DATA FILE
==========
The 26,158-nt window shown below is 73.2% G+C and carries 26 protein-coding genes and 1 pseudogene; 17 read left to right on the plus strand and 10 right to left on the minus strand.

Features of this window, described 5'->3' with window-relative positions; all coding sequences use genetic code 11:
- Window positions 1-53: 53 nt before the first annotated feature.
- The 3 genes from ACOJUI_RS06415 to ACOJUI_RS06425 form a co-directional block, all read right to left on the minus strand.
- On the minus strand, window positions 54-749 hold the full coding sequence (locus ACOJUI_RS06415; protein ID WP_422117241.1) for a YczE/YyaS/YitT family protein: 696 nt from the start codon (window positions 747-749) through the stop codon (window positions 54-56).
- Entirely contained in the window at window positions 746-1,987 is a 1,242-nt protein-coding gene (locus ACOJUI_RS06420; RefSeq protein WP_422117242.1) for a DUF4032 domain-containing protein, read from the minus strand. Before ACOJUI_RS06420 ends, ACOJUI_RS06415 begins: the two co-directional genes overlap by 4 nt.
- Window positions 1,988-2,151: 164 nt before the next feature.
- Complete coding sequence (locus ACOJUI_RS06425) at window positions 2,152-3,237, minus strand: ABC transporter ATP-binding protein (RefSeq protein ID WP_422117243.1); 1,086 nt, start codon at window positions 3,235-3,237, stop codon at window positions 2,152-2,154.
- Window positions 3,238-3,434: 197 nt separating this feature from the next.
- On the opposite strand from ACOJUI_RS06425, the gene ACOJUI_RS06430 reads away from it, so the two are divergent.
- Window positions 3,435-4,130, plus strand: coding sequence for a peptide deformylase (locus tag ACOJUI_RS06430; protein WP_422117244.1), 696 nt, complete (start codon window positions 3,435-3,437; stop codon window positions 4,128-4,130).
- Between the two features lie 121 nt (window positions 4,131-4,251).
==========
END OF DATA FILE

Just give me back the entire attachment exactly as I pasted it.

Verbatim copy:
The 26,158-nt window shown below is 73.2% G+C and carries 26 protein-coding genes and 1 pseudogene; 17 read left to right on the plus strand and 10 right to left on the minus strand.

Features of this window, described 5'->3' with window-relative positions; all coding sequences use genetic code 11:
- Window positions 1-53: 53 nt before the first annotated feature.
- The 3 genes from ACOJUI_RS06415 to ACOJUI_RS06425 form a co-directional block, all read right to left on the minus strand.
- On the minus strand, window positions 54-749 hold the full coding sequence (locus ACOJUI_RS06415; protein ID WP_422117241.1) for a YczE/YyaS/YitT family protein: 696 nt from the start codon (window positions 747-749) through the stop codon (window positions 54-56).
- Entirely contained in the window at window positions 746-1,987 is a 1,242-nt protein-coding gene (locus ACOJUI_RS06420; RefSeq protein WP_422117242.1) for a DUF4032 domain-containing protein, read from the minus strand. Before ACOJUI_RS06420 ends, ACOJUI_RS06415 begins: the two co-directional genes overlap by 4 nt.
- Window positions 1,988-2,151: 164 nt before the next feature.
- Complete coding sequence (locus ACOJUI_RS06425) at window positions 2,152-3,237, minus strand: ABC transporter ATP-binding protein (RefSeq protein ID WP_422117243.1); 1,086 nt, start codon at window positions 3,235-3,237, stop codon at window positions 2,152-2,154.
- Window positions 3,238-3,434: 197 nt separating this feature from the next.
- On the opposite strand from ACOJUI_RS06425, the gene ACOJUI_RS06430 reads away from it, so the two are divergent.
- Window positions 3,435-4,130, plus strand: coding sequence for a peptide deformylase (locus tag ACOJUI_RS06430; protein WP_422117244.1), 696 nt, complete (start codon window positions 3,435-3,437; stop codon window positions 4,128-4,130).
- Between the two features lie 121 nt (window positions 4,131-4,251).